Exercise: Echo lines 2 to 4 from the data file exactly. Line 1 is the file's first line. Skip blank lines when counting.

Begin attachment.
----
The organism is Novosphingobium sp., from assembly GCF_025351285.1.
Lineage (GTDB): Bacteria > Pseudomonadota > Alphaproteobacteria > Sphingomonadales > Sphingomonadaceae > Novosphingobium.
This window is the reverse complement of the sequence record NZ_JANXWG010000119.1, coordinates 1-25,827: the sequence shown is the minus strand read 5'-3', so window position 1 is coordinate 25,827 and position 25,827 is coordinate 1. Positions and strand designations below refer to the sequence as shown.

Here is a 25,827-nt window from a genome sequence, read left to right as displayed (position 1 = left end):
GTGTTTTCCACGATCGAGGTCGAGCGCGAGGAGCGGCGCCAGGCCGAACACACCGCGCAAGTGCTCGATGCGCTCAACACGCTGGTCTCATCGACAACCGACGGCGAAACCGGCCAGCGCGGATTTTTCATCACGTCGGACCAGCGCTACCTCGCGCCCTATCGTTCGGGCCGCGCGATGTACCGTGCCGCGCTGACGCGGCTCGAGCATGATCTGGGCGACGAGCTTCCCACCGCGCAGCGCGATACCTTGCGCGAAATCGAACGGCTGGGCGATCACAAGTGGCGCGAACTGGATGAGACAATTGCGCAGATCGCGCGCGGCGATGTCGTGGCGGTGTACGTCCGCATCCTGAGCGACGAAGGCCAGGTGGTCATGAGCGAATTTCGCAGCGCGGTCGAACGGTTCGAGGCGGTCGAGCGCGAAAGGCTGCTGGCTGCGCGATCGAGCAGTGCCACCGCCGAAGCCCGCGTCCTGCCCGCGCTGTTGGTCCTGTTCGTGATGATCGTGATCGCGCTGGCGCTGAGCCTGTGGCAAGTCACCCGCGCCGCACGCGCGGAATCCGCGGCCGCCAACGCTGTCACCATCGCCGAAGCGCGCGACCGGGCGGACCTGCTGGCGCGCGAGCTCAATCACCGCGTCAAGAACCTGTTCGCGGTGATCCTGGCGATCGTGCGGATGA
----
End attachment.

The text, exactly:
Lineage (GTDB): Bacteria > Pseudomonadota > Alphaproteobacteria > Sphingomonadales > Sphingomonadaceae > Novosphingobium.
This window is the reverse complement of the sequence record NZ_JANXWG010000119.1, coordinates 1-25,827: the sequence shown is the minus strand read 5'-3', so window position 1 is coordinate 25,827 and position 25,827 is coordinate 1. Positions and strand designations below refer to the sequence as shown.

Here is a 25,827-nt window from a genome sequence, read left to right as displayed (position 1 = left end):